• Serpentes (Crotalinae?): An unidentified species of snake appears next to Stegoceratops on Dr. Wu’s private laboratory computer. Indominus rex, which was also designed by Dr. Wu, incorporates Crotalinae genes into its genome, which gave it the ability to see in infrared; it is not known if this was the same genetic source used for Stegoceratops.
  • Sepiida: An unidentified species of cuttlefish can be seen next to computer renders of Stegoceratops. The label reads “Camouflage,” indicating that genes were sourced from the cuttlefish to facilitate the development of chromatophores. It is not known if this trait in Indominus was intentional, as Dr. Wu claimed that the cuttlefish’s DNA was sourced to encourage the survival of an expedited growth rate. It does appear to have been intentional in Stegoceratops.
  • Pleuronectiformes: An unidentified species of flatfish can be seen depicted near a computer render of Stegoceratops with a label reading “H2O – Oxygen Extraction,” indicating that genes from the flatfish may have been used to give this hybrid the ability to extract oxygen from water. This would enable it to survive longer when submerged, though the renders do not depict true gills anywhere on its body.
  • Pelagiidae: What appears to be a pelagiid jellyfish appears as a computer rendering next to that of a Stegoceratops, with the label “Bio-Luminescence.” The jellyfish Pelagia noctiluca, or mauve stinger, is known to exhibit bioluminescence, but the animal depicted in the render more closely resembles a member of the genus Chrysaora. In real life, proteins from jellyfish are often used in genetic engineering to make organisms glow under ultraviolet light; however, the genes sourced from this pelagiid are intended for true bioluminescence, not the biofluorescence that is often utilized in genetics.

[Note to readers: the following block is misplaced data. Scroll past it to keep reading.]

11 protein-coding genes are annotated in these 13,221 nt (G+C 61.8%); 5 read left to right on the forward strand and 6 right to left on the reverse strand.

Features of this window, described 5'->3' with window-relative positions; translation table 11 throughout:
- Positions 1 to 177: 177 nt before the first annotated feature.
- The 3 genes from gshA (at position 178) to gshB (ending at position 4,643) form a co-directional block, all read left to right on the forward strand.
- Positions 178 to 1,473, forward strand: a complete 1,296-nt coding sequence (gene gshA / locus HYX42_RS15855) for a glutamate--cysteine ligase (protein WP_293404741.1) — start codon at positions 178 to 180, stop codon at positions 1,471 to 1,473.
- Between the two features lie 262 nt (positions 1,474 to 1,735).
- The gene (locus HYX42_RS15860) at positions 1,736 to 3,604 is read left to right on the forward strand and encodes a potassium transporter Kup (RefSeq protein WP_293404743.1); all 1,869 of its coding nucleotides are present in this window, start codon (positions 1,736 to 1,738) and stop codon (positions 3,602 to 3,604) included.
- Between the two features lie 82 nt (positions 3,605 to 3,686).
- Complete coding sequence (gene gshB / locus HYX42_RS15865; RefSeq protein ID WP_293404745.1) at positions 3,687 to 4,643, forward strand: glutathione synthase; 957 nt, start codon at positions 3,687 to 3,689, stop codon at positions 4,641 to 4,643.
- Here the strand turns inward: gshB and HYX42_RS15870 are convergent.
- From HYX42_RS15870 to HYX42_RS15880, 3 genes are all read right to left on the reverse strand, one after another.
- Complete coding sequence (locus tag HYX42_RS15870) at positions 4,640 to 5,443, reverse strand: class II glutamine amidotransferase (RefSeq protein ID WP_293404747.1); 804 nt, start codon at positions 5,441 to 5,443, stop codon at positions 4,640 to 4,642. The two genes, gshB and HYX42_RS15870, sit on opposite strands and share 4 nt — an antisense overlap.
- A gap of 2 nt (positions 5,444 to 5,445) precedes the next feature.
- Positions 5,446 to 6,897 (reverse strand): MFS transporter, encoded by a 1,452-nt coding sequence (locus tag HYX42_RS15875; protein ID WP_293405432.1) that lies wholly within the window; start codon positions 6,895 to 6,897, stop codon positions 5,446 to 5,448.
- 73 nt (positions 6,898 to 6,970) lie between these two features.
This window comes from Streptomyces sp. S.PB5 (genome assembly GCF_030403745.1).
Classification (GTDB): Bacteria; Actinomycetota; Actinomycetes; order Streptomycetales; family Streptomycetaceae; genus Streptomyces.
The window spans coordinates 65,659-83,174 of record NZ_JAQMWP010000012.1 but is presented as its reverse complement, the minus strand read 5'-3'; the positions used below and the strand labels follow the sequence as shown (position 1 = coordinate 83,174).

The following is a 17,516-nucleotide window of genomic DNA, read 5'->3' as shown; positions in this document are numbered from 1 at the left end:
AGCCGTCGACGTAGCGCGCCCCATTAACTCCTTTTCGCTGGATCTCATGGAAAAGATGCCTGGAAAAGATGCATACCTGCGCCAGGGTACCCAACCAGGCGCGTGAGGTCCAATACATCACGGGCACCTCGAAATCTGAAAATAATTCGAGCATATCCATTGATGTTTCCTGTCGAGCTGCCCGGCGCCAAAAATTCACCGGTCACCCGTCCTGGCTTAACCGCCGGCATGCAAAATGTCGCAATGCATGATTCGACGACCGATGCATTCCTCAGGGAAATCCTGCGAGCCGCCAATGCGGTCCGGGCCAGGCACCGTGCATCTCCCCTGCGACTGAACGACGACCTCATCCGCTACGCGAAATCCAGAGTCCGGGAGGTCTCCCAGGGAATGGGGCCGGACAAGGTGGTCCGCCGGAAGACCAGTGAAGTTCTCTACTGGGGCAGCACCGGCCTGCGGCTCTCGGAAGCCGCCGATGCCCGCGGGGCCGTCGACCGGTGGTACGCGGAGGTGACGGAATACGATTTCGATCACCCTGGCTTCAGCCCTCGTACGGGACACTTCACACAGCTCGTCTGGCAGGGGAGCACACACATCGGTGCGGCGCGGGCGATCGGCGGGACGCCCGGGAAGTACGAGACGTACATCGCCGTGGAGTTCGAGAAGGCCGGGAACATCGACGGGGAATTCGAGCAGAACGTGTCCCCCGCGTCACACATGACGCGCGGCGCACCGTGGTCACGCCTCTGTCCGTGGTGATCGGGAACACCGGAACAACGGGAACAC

• Unknown Invertebrate: An unidentified invertebrate organism can be seen on the renders of Stegoceratops with a caption that appears to read “Luminescence,” presumably referring to bioluminescence in the manner of Pelagiidae described above. The identity of this organism has not yet been determined.
  • Danainae: An unidentified butterfly which appears to be a danaine (for example, the monarch Danaus plexippus) appears on an unused laboratory computer screen render which also features Stegoceratops. However, they do not appear simultaneously, making it ambiguous whether Danainae DNA was incorporated into the hybrid genome. Both the Danainae and Stegoceratops versions of this same render have text reading “Increased Vision Spliced Extractioned Organic Code,” implying that if Danainae was utilized in Stegoceratops, it may have been to improve its vision abilities. Butterflies can see ultraviolet light, a trait which the hybrid animal may have had.
Design of Dr. Wu’s personal lab computer display. A nearly-identical piece shows a Stegoceratops in the main cell. Design from

The Stegoceratops, along with other hybrids including Indominus rex, would have been designed sometime during or after April 4, 2008 and prior to December 22, 2015.